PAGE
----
Australian cancer treatment option 'up to DHBs'


cancer radiotherapy It is up to district health boards whether they offer cancer patients radiotherapy treatment in Australia, Health Minister Pete Hodgson has said.

National health spokesman Tony Ryall today said the list of cancer patients waiting more than eight weeks to receive radiation treatment was the longest it had been since the 2004 cancer treatment "crisis".

Mr Ryall said some were waiting up to three months to begin their radiation treatment.

He questioned Mr Hodgson in Parliament on whether patients facing a wait of more than eight weeks for treatment should get the opportunity to be treated in Australia.

Mr Hodgson said there were six district health boards (DHBs) that provided radiotherapy treatment for cancer.
"Each of them is in a different situation."
Auckland had already offered patients treatment in Australia, Mr Hodgson said.
Wellington's Capital Coast Health might also offer treatment across the Tasman, as could MidCentral DHB, he said.
"These are DHB by DHB decisions and I'm satisfied that they're taken with appropriate clinical safety for New Zealanders in mind."
Mr Hodgson said it was important to realise that any patients with category A or B cancers were receiving their treatment within what was called "a good practice framework".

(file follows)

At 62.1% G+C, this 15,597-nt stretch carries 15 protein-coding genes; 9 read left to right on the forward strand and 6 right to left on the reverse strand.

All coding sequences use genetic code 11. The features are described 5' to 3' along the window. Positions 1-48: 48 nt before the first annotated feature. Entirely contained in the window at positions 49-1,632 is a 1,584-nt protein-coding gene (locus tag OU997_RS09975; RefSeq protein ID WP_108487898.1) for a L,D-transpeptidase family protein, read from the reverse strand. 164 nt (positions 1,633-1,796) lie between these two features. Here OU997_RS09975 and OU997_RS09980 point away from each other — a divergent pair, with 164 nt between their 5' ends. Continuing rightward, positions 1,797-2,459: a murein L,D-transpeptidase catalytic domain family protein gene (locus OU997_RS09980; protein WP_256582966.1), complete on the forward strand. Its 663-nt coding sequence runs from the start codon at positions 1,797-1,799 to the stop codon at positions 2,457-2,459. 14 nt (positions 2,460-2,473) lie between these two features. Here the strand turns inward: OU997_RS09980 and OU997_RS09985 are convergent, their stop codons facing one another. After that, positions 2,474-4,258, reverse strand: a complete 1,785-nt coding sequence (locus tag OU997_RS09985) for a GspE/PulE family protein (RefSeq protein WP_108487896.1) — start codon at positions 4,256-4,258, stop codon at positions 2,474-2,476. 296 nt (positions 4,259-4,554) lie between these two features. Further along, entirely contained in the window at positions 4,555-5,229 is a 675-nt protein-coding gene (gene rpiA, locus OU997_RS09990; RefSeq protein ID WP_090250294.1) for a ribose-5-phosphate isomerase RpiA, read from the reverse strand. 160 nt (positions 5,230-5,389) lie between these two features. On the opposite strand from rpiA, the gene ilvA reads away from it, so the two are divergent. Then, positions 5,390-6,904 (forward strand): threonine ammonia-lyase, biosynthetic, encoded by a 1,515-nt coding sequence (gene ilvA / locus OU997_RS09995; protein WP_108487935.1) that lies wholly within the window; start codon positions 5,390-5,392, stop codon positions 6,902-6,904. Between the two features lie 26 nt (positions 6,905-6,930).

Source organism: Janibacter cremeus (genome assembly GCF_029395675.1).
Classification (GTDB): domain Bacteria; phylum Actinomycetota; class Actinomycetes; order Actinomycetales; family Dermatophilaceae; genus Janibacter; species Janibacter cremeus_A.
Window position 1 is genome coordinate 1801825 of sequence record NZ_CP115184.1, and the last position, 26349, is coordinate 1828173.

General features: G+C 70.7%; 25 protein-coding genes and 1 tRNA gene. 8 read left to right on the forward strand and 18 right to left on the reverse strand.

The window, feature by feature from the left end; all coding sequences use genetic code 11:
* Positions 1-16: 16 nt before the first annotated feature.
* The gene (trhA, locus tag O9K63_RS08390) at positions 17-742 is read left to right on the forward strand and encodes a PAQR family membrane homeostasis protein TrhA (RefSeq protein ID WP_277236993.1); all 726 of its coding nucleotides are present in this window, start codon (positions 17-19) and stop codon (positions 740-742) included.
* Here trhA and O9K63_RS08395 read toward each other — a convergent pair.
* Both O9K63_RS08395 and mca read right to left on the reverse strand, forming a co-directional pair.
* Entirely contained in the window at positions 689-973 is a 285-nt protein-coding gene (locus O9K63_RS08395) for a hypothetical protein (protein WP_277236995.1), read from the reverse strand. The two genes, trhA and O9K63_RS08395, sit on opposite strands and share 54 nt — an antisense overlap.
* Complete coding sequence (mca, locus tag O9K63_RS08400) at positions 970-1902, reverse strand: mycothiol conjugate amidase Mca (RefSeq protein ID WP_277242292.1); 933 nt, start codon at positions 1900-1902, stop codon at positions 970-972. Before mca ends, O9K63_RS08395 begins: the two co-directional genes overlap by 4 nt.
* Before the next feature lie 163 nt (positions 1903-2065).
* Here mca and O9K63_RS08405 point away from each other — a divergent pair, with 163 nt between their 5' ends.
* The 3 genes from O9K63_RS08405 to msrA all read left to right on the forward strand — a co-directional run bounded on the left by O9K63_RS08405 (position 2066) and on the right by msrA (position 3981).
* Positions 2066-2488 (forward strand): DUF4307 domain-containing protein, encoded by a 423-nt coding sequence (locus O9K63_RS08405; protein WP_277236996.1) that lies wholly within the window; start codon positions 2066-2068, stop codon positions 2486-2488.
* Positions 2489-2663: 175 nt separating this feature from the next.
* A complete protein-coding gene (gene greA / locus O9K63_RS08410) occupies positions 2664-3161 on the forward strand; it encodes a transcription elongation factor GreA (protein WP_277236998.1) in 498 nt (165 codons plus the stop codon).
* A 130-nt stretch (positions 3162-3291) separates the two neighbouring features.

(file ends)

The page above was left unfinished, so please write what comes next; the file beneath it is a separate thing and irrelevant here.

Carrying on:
However, some category C patients in Auckland and possibly over time in Wellington might be offered treatment in Australia because of the waiting time extensions.
Category C included patients with breast cancer and prostate cancer, Mr Ryall said.
He said patients had been contacted by MidCentral DHB to be offered treatment in Australia. One woman had been offered treatment there between Christmas and New Year, taking her away from her family at that time. Or she could receive radiation treatment in the middle of February "14 weeks away".
Mr Hodgson said he was aware the MidCentral DHB was reviewing its situation on a weekly basis and that it was considering offering five patients the option of being treated in Australia.

About 260 radiographers from DHBs walked off the job on Friday for a 10-day strike in their quest for pay parity with better paid colleagues from other districts.

source - NewZealand Herald 


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